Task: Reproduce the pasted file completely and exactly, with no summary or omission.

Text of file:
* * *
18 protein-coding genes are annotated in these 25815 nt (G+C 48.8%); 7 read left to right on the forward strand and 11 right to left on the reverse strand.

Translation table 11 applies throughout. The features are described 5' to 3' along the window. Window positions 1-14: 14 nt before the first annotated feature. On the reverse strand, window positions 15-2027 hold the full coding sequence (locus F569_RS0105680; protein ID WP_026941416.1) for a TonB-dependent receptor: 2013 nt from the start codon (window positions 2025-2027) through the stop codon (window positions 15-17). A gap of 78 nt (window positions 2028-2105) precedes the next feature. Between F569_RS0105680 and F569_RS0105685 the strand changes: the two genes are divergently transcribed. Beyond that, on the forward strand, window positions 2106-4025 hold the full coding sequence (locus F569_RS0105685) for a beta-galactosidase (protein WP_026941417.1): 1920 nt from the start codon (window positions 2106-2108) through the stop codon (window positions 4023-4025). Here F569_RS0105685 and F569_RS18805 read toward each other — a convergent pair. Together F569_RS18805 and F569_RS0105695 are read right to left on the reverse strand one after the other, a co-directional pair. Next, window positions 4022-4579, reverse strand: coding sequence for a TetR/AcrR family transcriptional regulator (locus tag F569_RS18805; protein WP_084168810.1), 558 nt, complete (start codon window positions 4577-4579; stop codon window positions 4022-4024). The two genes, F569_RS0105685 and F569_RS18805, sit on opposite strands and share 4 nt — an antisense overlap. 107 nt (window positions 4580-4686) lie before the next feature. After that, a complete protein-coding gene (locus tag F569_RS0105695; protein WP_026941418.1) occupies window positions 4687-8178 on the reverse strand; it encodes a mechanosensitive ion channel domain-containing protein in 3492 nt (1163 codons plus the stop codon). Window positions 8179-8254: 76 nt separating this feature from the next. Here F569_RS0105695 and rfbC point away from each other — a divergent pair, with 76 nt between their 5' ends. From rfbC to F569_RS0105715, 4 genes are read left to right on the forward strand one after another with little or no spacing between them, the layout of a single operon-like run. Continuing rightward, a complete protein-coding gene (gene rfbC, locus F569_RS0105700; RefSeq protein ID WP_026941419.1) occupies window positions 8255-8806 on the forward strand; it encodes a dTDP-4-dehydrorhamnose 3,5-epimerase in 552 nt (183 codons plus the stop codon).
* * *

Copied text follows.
18 protein-coding genes are annotated in these 25815 nt (G+C 48.8%); 7 read left to right on the forward strand and 11 right to left on the reverse strand.

Translation table 11 applies throughout. The features are described 5' to 3' along the window. Window positions 1-14: 14 nt before the first annotated feature. On the reverse strand, window positions 15-2027 hold the full coding sequence (locus F569_RS0105680; protein ID WP_026941416.1) for a TonB-dependent receptor: 2013 nt from the start codon (window positions 2025-2027) through the stop codon (window positions 15-17). A gap of 78 nt (window positions 2028-2105) precedes the next feature. Between F569_RS0105680 and F569_RS0105685 the strand changes: the two genes are divergently transcribed. Beyond that, on the forward strand, window positions 2106-4025 hold the full coding sequence (locus F569_RS0105685) for a beta-galactosidase (protein WP_026941417.1): 1920 nt from the start codon (window positions 2106-2108) through the stop codon (window positions 4023-4025). Here F569_RS0105685 and F569_RS18805 read toward each other — a convergent pair. Together F569_RS18805 and F569_RS0105695 are read right to left on the reverse strand one after the other, a co-directional pair. Next, window positions 4022-4579, reverse strand: coding sequence for a TetR/AcrR family transcriptional regulator (locus tag F569_RS18805; protein WP_084168810.1), 558 nt, complete (start codon window positions 4577-4579; stop codon window positions 4022-4024). The two genes, F569_RS0105685 and F569_RS18805, sit on opposite strands and share 4 nt — an antisense overlap. 107 nt (window positions 4580-4686) lie before the next feature. After that, a complete protein-coding gene (locus tag F569_RS0105695; protein WP_026941418.1) occupies window positions 4687-8178 on the reverse strand; it encodes a mechanosensitive ion channel domain-containing protein in 3492 nt (1163 codons plus the stop codon). Window positions 8179-8254: 76 nt separating this feature from the next. Here F569_RS0105695 and rfbC point away from each other — a divergent pair, with 76 nt between their 5' ends. From rfbC to F569_RS0105715, 4 genes are read left to right on the forward strand one after another with little or no spacing between them, the layout of a single operon-like run. Continuing rightward, a complete protein-coding gene (gene rfbC, locus F569_RS0105700; RefSeq protein ID WP_026941419.1) occupies window positions 8255-8806 on the forward strand; it encodes a dTDP-4-dehydrorhamnose 3,5-epimerase in 552 nt (183 codons plus the stop codon).